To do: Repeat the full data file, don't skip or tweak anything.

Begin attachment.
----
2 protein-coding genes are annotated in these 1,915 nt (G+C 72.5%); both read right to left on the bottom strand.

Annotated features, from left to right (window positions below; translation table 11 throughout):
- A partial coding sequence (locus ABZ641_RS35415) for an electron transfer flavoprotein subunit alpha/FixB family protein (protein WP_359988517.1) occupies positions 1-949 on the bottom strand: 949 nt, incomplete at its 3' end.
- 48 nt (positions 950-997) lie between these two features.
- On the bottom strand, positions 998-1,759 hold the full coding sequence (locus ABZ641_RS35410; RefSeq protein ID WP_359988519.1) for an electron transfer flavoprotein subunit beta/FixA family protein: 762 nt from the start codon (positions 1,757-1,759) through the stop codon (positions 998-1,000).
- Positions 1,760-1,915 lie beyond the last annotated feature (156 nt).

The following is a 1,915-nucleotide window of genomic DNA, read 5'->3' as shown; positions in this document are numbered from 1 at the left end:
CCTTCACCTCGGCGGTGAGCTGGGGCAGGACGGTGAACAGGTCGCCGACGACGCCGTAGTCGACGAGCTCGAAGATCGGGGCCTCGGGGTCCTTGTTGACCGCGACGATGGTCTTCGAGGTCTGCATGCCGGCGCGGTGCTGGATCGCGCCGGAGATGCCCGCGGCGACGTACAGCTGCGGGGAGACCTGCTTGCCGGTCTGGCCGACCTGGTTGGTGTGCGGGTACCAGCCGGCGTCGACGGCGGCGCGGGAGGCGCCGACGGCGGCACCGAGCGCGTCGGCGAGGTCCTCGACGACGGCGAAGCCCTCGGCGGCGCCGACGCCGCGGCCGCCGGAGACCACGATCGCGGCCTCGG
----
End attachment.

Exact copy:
2 protein-coding genes are annotated in these 1,915 nt (G+C 72.5%); both read right to left on the bottom strand.

Annotated features, from left to right (window positions below; translation table 11 throughout):
- A partial coding sequence (locus ABZ641_RS35415) for an electron transfer flavoprotein subunit alpha/FixB family protein (protein WP_359988517.1) occupies positions 1-949 on the bottom strand: 949 nt, incomplete at its 3' end.
- 48 nt (positions 950-997) lie between these two features.
- On the bottom strand, positions 998-1,759 hold the full coding sequence (locus ABZ641_RS35410; RefSeq protein ID WP_359988519.1) for an electron transfer flavoprotein subunit beta/FixA family protein: 762 nt from the start codon (positions 1,757-1,759) through the stop codon (positions 998-1,000).
- Positions 1,760-1,915 lie beyond the last annotated feature (156 nt).

The following is a 1,915-nucleotide window of genomic DNA, read 5'->3' as shown; positions in this document are numbered from 1 at the left end:
CCTTCACCTCGGCGGTGAGCTGGGGCAGGACGGTGAACAGGTCGCCGACGACGCCGTAGTCGACGAGCTCGAAGATCGGGGCCTCGGGGTCCTTGTTGACCGCGACGATGGTCTTCGAGGTCTGCATGCCGGCGCGGTGCTGGATCGCGCCGGAGATGCCCGCGGCGACGTACAGCTGCGGGGAGACCTGCTTGCCGGTCTGGCCGACCTGGTTGGTGTGCGGGTACCAGCCGGCGTCGACGGCGGCGCGGGAGGCGCCGACGGCGGCACCGAGCGCGTCGGCGAGGTCCTCGACGACGGCGAAGCCCTCGGCGGCGCCGACGCCGCGGCCGCCGGAGACCACGATCGCGGCCTCGG